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I am a womanist!


Diana Prescod

I am a womanist!

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If we, women, are as fully independent and resourceful as we claim, if we are in control of our lives and as far removed from our grandmothers as we purport, then we must take our hands out of men’s pockets. 
It is disingenuous to use men’s money to finance our fabricated emancipation. We cannot depend on men’s money to supplement our often inflated and unrealistic lifestyles. I am a womanist, the black version of a feminist, who loves men. These two pronouncements are not mutually exclusive. On the contrary, I find them ideal for the 21st century woman and bequeath them to my daughter. 
A self-actualized, independent woman cannot see men simultaneously as the enemy and an ATM machine. If we’re married, our husband’s existence can’t just be for the moniker and the attendant respectability it gives. Their primary function can’t be their portion of a mortgage or a car payment. We can’t cling to their arm only when we want an escort to a gala event or  “show off” to our single friends.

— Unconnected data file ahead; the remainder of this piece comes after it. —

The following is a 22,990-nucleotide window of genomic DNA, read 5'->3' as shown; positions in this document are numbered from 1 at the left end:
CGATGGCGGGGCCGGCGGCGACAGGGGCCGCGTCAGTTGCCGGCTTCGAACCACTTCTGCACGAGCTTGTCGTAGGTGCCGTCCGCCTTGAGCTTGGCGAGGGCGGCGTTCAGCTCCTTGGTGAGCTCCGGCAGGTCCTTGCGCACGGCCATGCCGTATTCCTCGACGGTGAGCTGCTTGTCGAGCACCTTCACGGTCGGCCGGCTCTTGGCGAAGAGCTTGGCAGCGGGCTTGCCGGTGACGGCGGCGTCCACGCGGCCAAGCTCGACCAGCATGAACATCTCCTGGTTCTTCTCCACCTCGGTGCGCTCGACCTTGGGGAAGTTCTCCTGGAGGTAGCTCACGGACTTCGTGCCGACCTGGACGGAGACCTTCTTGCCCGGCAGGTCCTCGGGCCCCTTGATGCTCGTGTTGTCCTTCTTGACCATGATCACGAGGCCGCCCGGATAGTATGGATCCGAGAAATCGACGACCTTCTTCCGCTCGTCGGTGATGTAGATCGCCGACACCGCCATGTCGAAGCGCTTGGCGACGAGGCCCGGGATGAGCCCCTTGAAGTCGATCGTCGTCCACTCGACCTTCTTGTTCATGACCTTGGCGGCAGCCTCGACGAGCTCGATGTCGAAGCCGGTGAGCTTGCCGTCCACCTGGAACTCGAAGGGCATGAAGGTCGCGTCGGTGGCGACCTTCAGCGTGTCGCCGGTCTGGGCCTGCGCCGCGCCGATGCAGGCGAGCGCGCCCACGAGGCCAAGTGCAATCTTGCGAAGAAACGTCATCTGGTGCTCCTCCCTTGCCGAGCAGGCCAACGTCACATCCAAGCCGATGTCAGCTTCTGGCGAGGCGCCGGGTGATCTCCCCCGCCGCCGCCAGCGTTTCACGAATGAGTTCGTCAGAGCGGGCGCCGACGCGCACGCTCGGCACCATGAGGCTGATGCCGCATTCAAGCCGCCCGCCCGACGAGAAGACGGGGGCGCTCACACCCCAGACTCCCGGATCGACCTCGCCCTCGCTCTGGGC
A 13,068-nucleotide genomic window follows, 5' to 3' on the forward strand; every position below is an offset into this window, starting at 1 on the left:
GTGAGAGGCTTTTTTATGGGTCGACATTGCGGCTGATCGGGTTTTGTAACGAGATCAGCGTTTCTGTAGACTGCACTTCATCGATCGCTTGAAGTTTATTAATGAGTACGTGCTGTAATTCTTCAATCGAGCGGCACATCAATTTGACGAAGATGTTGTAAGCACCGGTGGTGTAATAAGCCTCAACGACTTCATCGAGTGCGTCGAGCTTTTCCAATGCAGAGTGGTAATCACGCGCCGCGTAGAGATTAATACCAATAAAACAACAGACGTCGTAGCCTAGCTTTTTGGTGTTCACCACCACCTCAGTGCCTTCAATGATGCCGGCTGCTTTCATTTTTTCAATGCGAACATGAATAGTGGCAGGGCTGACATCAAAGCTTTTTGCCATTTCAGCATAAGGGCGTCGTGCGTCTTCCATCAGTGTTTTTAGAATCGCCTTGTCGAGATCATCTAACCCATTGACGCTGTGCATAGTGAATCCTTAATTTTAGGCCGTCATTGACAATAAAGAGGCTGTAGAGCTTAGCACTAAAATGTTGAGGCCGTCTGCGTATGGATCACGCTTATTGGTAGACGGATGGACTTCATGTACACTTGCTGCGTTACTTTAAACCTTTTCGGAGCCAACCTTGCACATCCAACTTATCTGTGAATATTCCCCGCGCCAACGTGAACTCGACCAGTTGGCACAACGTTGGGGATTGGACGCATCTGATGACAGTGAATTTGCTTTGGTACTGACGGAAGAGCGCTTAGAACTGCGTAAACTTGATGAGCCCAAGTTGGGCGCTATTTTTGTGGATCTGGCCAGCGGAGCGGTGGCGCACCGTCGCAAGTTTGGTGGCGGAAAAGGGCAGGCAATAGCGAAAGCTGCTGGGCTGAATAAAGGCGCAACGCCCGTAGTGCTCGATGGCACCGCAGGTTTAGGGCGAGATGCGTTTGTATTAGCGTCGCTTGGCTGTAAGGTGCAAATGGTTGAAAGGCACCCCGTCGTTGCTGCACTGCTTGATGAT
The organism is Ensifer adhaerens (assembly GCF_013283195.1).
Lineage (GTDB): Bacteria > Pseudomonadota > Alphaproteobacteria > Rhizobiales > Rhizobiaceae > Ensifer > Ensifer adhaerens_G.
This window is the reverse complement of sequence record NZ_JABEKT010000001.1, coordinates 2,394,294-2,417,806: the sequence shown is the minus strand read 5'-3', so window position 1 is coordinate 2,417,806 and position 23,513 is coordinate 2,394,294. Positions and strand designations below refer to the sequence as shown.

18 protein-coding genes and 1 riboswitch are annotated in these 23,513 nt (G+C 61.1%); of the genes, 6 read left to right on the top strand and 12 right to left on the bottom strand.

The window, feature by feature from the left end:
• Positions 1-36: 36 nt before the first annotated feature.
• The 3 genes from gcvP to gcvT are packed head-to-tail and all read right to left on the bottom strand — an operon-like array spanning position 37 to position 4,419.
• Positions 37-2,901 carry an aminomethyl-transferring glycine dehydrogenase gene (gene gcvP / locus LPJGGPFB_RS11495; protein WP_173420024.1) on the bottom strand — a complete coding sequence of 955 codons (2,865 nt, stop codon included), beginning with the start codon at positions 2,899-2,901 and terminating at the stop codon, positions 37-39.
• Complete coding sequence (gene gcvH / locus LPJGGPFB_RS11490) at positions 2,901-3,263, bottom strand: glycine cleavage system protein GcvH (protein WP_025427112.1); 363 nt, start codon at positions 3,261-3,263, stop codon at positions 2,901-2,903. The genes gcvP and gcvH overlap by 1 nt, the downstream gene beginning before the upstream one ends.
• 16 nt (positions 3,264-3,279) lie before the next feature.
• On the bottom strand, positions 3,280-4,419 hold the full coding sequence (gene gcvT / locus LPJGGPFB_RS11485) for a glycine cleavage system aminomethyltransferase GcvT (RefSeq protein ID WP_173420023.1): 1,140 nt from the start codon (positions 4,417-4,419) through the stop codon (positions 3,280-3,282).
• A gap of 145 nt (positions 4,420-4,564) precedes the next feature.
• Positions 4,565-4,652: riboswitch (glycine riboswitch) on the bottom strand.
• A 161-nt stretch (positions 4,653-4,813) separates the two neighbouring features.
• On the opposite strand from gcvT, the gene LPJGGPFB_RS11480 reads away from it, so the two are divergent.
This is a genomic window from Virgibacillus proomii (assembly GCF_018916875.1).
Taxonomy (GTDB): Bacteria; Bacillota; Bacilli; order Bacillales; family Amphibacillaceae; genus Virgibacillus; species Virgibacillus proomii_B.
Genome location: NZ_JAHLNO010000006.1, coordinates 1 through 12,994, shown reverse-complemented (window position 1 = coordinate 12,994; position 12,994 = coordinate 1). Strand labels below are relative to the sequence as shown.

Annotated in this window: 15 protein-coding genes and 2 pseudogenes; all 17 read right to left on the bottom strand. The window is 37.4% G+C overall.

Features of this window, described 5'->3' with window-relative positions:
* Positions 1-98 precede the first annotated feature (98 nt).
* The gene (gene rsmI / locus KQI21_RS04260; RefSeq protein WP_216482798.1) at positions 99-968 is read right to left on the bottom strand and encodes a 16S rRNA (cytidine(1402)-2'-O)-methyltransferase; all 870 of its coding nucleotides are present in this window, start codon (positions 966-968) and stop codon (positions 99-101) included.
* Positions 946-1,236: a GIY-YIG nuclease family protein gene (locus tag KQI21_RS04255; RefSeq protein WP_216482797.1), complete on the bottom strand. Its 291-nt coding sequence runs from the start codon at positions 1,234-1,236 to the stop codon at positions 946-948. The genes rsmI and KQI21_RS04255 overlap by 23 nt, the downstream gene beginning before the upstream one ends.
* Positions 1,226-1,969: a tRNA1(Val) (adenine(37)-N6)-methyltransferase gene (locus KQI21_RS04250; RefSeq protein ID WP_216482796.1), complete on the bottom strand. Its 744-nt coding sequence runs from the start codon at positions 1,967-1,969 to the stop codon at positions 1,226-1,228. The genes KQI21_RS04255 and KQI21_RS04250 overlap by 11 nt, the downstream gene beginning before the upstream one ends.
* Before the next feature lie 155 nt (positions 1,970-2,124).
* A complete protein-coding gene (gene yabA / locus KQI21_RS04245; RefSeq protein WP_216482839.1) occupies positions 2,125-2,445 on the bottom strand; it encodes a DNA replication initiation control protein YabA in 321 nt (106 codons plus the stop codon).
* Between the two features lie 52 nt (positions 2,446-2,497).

If we’re single women with children, men can’t be exclusively payers of child support. If we’re young and attractive, they’re not a menagerie of sugar daddies: good for a hairdo; a pedicure; groceries or utility bills; a couple hundred bucks of walking around money or – if we’ve “hit pay dirt” – a car.
I am not “picking up for men”. 
I am calling out the majority of Barbadian women, who seem to be on this path of conspicuous consumption at any cost, and think a man’s primary function is to aid in this orgy of consuming.
I am a woman who believes in nation-building, in family as the bedrock of society.  There is a prescient African proverb that states, “The ruin of a nation begins in the homes of its people.” In essence, what happens in the home is mirrored in the society.